UK fintechs are at risk of collapsing during Covid-19 with the majority not receiving help from the government, a survey from trade body Innovate Finance has found.
Smaller fintech firms – defined as those with 25 or fewer employees – are most at risk from the impact of Covid-19. More than 75 per cent of smaller fintech companies are worried about the next funding round, with over 70 per cent of all fintechs having received no private funding since the start of lockdown.
At least three-quarters of smaller fintechs have applied, or intend to apply, for one of the government’s schemes to help prevent their businesses from collapsing amidst the coronavirus crisis.
Over 70 per cent of the fintechs that responded to the Innovate Finance survey said they haven’t received funding during the crisis. For those that have attracted private funding during the crisis, angel investors have been the most common source (10 per cent).
Smaller companies have had an even greater reliance on angels, with half (50 per cent) receiving investment in this way. Other forms of investment included institutional or corporate venture capital (four per cent), venture capital (three per cent), private equity (two per cent) and family offices (two per cent).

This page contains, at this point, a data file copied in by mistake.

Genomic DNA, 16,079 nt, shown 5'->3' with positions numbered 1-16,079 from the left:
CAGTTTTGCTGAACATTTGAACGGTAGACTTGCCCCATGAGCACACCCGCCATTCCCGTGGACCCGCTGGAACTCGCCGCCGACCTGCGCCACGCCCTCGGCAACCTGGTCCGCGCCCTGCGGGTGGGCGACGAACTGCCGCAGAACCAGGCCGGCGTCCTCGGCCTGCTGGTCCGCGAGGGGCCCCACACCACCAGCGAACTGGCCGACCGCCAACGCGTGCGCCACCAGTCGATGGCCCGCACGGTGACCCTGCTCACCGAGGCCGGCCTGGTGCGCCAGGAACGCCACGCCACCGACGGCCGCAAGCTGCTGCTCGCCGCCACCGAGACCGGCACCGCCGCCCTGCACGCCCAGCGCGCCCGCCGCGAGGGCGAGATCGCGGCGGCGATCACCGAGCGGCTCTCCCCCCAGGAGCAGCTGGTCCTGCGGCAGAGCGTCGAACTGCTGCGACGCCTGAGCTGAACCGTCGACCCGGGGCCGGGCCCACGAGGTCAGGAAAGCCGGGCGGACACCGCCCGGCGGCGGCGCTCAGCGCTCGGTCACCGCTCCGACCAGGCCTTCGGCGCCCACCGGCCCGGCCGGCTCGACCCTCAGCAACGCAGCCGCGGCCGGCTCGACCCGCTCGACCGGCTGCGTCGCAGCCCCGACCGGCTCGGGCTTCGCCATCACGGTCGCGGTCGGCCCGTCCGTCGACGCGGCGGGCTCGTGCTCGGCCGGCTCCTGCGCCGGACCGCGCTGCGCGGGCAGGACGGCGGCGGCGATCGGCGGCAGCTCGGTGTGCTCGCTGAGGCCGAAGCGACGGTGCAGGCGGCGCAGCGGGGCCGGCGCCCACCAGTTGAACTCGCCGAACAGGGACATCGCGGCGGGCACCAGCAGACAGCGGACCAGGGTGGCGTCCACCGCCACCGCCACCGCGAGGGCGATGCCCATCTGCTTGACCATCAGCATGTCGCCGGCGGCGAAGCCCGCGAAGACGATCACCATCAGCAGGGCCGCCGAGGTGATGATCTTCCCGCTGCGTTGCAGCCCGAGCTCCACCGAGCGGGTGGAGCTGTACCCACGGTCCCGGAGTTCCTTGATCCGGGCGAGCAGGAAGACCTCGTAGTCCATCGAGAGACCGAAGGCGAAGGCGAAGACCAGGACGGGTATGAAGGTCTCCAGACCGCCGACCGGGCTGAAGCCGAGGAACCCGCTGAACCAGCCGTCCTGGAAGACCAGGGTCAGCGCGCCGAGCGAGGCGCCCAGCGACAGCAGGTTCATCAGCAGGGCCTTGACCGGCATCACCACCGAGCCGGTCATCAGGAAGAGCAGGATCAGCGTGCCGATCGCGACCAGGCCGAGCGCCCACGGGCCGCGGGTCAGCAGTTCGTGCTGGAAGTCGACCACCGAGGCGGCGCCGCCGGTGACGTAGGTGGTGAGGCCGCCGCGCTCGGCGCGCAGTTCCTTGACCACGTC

Many of the surveyed start-ups flagged that current government funding programmes are unsuitable for early stage fintechs, categorised as pre-seed and seed funding rounds.
The existing government support schemes do not incorporate the EIS/SEIS programmes, which offer tax relief in order to encourage investment in small unlisted companies.
“It’s evident that the fintech sector faces a significant funding gap as a direct result of Covid-19,” said Charlotte Crosswell, chief executive of Innovate Finance.
“We need to act fast before it’s too late. If we fail to address this, we risk losing many companies in the fastest-growing sector in the UK economy – one that has enormous potential to transform every aspect of our lives and underpin the digital future.
“We cannot turn our backs on the start-ups now or we will pay the price later down the line.
“Many fintech companies have been unable to leverage many of the current government schemes due to their growth profile.
“We call for government to support companies with growth capital and keep our fintech sector on its feet.”
The report also found that 60 per cent of businesses are looking at adapting their strategy in order to survive the crisis and grow in the future. Most are considering diversifying their revenue (32 per cent) or pivoting the business (30 per cent), while 11 per cent are looking at closing or mothballing the business.
Funds flowing into UK fintechs hit record levels in 2019, rising by 38 per cent to $4.9bn (£3.75bn).